Saturday we took a bike ride down the Hudson River to Battery Park City where we saw “Christopher Robin.” It continues this strange trend of Disney taking one of their properties, turning 17.5° off from it and then writing some meta-script about the story e.g. “Saving Mr. Banks”.
I had had high hopes based on the reviews, especially those that suggested that there was something for the grown-ups here too (like most Pixar movies deliver). I would disagree with this assessment. It was enjoyable enough, but I kept seeing the glimmer of something so much more amazing again and again and was disappointed to not see that movie.
To my mind, it failed because of its incautious handling of the Hundred Acre Wood and because its characterization was flat to the point of insulting.
The Imaginary World
The first failure, in my viewing, was how they dealt with the question of a fantasy world. Whenever such a world is posited, the story has to work out what the “real world’s” relationship is to the fantasy world. Is it all in his / her head e.g. “The Science of Sleep” ; Is it real, but only some can see it (and why) e.g. “Harry Potter;” etc. “Christopher Robin” plays by one set of rules and then shifts to another in a way that’s both baffling and disappointing.
The movie starts with us drawn into an imaginary tableau on a beautiful hill in Sussex. We see the familiar toys having a tender farewell for Robin who is soon leaving for boarding school. It’s right in the sentimental spot of “The Velveteen Rabbit” and plays beautifully. We’re in the honeyed realm of make-believe childhood. The world is in his head.
However, when the characters return to Robin’s life, they appear to be real. Neighbors hear Pooh’s muffled complaints, train riders do too, eventually Robin’s wife and child do. The fantasy world is real.
At this point, we have to ask ourselves “Just what the heck is happening here?” If the imaginary world is not symbolic, the characters are not vivid reverie, and we’re not in a fantasy world where imagination and “real world” commingle e.g. “Harry Potter.”
And this is a real shame, I kept feeling like a careful writer or director could have made it “It’s in his head” and carefully constrained who “in the real world” saw them. Working out a “rulebook” on how and when your fantasies come to save you could have been really special and tender — although in such a case we would expect all adults to have a fantasy world personal to them versus participating in Robin’s particular fantasy world.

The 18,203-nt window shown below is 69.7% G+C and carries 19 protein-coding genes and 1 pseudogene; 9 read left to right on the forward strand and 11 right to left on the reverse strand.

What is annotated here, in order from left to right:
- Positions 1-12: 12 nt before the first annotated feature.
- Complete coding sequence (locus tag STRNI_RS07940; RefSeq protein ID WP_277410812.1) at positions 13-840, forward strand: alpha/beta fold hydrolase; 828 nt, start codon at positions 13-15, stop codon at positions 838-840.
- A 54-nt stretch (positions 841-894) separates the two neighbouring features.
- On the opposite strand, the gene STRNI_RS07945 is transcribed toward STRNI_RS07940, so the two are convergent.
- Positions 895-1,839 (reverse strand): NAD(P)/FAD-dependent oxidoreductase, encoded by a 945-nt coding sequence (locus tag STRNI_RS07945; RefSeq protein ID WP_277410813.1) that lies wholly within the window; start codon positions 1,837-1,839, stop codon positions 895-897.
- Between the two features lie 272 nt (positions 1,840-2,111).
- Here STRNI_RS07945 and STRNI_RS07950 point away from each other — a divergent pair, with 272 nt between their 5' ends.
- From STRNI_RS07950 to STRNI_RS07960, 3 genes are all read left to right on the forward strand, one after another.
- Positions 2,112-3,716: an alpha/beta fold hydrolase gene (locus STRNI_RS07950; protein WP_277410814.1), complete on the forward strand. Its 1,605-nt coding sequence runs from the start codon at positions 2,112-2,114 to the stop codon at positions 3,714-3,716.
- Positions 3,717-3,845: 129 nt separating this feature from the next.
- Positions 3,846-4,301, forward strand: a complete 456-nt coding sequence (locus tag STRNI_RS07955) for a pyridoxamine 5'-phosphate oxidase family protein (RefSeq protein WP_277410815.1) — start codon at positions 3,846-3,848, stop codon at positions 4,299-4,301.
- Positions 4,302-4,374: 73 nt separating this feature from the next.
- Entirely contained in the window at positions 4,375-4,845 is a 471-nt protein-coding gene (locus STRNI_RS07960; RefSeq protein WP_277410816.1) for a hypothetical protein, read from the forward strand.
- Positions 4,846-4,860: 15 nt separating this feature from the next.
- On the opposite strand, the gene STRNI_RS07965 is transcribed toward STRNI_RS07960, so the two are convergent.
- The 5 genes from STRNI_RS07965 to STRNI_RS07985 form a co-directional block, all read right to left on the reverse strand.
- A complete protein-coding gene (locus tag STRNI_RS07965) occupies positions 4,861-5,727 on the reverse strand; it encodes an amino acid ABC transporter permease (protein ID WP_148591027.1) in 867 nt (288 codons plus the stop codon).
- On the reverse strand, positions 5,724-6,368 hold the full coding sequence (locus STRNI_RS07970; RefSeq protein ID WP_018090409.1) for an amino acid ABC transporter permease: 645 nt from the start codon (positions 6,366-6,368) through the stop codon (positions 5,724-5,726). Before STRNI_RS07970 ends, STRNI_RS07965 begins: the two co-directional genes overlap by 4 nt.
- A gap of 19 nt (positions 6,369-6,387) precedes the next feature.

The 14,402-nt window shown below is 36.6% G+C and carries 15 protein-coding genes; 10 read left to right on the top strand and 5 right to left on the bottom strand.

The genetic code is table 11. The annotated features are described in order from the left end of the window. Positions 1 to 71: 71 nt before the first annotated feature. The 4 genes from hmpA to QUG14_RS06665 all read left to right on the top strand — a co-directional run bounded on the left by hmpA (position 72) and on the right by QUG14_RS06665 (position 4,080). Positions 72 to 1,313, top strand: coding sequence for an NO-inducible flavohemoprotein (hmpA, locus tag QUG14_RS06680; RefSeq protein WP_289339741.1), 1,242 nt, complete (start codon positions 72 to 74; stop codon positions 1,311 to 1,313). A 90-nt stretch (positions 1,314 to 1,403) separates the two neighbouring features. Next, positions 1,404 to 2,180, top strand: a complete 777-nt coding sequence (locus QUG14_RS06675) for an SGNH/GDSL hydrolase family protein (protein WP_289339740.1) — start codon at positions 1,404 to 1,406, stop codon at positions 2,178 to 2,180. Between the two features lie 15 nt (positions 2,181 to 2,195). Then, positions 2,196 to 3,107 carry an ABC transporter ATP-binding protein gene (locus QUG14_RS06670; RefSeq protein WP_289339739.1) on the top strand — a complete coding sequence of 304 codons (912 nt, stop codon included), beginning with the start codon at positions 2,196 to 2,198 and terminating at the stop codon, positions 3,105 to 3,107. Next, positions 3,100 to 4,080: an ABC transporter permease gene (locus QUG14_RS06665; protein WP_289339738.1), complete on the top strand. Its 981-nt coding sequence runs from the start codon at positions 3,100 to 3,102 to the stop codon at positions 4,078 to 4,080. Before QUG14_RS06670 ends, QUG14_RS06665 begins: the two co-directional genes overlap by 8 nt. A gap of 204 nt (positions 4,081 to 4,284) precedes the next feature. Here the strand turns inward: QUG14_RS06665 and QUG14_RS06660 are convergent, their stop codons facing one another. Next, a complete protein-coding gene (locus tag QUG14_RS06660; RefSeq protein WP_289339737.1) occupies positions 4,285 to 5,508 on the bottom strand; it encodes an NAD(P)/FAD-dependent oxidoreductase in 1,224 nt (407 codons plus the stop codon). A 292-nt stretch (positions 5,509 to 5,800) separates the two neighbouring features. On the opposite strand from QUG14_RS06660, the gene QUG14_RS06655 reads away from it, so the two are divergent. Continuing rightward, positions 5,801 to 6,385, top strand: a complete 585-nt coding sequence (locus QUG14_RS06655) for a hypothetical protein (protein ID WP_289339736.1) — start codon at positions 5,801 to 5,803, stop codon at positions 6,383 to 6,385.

The Importance of Fantasy
I believe fantasy has an important role to play in the psychology of the adult. Those with a vivid fantasy world can offload stress, can be better present with children and friends, etc. In Neil Gaiman’s “Sandman” we’re shown how dreaming helps humans stay, quite literally, alive.
The majority of “Christopher Robin” takes place after the eponymous charachter returns from WWII. Returning to England with PTSD, etc., seeing the Pooh-corner characters emerge to help him out of his shell shock, to reconnect with his wife, and the daughter who was born while he was deployed would have been amazing, tender, and fantastic. What if, by teaching her father to animate those stories again, daughter were to help him back into the world? It’s this missed opportunity that could have made this a profound story, instead of a merely entertaining one.
But perhaps deeply-engaging plot arcs lamented above were destinated to be impossible because the characterization is so flat and over-simplified. While the actors do the best with the material they’re given, they never escape being one-note or caricatures.
Despite seeing that Robin had an amazing imaginary life, showed valor on the field of war, and was adorably bumbling in meeting his wife, Evelyn (played by Haley Atwell, the queen of war-era Britsh woman roles), by the time we catch up with him in the 1950’s he’s devolved to a Walter Mitty-esque, middle-management drone. His boss (a waste of Mark Gattis) is a simple, sneering, entitled one-percenter who shriks work to better his, hold your surprise, golf game. “Christopher Robin” has become “Dagwood Bumstead” and
And this, Madeline, is the Bechdel Test, which this movie fails
The real crime is Hayley Atwell who is reduced to a lot of screen-edge sighing and father-excusing whispers to their daughter. While the exposition includes her bravely bearing a stiff upper lip while pregnant through the horror of the blitz (where was her fantasy out?), once back in peace-time she has no real part but to advance Robin’s narrative. Apparently cut from the film were aspects of how her drafting helped rebuild London. While we see her working at a drafting desk we never see anything else of this: y’know, her hopes, life, and dreams.
Over and above this, I find it vaguely insulting that instead of having a relationship with her Robin (reverts? summons?) his fantasies into reality. That’s just kinda cruel. The pain she suffers in the wake of Robin’s detachment, PTSD, checked-out parenting, and checked-out marriage cease mattering once she meets the (holy cow!) stuffed animals come to life.
As a counterpoint, what’s interesting is that “Mary Poppins” hits most of the same notes, but nevertheless builds characters with some degree of richness. Oddly, “Mary Poppins” does a much better job at passing the Bechdel Test…despite being decades and several hashtags older.
The Characters at Pooh Corner
On the up side, the characters of the Hundred Acre Wood are beautifully animated and voiced. But you knew it would be impossible to go wrong there.
For a show that’s so rich in setup and technical execution, it wound up being a Film of Very Little Presence.